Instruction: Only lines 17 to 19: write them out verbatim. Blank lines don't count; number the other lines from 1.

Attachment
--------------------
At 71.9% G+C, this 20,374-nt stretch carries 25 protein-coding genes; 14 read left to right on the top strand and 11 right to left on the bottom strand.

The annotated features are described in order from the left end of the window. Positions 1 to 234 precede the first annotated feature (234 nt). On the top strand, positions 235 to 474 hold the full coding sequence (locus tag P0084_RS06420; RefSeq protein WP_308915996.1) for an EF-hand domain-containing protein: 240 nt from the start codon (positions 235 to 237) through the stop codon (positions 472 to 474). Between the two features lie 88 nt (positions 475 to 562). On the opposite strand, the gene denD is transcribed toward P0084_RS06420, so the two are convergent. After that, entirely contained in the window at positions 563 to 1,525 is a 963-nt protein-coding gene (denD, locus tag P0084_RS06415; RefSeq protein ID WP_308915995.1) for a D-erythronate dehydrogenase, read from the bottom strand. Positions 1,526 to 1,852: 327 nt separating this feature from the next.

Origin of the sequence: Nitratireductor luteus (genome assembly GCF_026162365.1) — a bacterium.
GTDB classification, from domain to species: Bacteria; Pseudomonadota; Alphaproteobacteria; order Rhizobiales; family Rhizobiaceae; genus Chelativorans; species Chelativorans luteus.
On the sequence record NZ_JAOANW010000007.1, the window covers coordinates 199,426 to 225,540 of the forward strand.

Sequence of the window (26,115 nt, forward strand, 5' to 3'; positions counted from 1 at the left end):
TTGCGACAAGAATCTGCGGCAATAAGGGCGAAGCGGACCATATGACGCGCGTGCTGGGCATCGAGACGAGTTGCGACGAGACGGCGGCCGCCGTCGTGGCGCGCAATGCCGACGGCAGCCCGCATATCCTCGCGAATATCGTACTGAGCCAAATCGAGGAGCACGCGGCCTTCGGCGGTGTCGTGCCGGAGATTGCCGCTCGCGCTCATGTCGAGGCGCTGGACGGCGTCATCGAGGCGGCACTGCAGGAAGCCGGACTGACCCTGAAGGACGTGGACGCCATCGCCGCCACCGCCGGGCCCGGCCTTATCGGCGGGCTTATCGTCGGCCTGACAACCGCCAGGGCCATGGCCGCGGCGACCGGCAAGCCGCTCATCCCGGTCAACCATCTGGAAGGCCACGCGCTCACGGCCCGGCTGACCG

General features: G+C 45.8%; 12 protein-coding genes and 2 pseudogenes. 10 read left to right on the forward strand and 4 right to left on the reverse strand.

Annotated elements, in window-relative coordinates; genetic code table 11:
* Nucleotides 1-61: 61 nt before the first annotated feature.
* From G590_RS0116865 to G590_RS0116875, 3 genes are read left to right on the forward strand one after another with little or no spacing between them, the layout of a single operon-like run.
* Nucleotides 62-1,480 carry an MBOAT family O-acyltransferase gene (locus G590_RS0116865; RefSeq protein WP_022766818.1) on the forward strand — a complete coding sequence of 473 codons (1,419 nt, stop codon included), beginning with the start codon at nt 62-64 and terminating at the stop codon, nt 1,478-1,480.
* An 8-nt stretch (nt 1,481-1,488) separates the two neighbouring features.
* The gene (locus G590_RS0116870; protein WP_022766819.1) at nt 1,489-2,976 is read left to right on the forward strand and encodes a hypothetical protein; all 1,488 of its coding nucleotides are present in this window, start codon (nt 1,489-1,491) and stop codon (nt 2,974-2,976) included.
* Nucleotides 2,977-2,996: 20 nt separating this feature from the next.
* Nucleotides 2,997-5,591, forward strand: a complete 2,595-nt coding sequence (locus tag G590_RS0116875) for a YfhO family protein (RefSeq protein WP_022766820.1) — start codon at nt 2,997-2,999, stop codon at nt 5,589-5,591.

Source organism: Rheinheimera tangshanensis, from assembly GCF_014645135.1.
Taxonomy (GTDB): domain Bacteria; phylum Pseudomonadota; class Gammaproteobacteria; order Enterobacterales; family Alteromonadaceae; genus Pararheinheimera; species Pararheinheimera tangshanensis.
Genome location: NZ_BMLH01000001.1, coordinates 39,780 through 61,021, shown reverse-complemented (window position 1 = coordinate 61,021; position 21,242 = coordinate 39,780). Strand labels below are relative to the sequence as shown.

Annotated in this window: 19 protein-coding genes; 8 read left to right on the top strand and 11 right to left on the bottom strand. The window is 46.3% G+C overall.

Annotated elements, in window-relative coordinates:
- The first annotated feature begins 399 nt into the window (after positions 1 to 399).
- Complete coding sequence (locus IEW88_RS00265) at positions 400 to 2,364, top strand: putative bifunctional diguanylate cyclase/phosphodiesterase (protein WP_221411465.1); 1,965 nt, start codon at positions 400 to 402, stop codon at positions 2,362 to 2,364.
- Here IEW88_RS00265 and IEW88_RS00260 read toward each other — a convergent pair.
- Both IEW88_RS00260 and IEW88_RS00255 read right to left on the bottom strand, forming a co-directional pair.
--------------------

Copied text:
Source organism: Rheinheimera tangshanensis, from assembly GCF_014645135.1.
Taxonomy (GTDB): domain Bacteria; phylum Pseudomonadota; class Gammaproteobacteria; order Enterobacterales; family Alteromonadaceae; genus Pararheinheimera; species Pararheinheimera tangshanensis.
Genome location: NZ_BMLH01000001.1, coordinates 39,780 through 61,021, shown reverse-complemented (window position 1 = coordinate 61,021; position 21,242 = coordinate 39,780). Strand labels below are relative to the sequence as shown.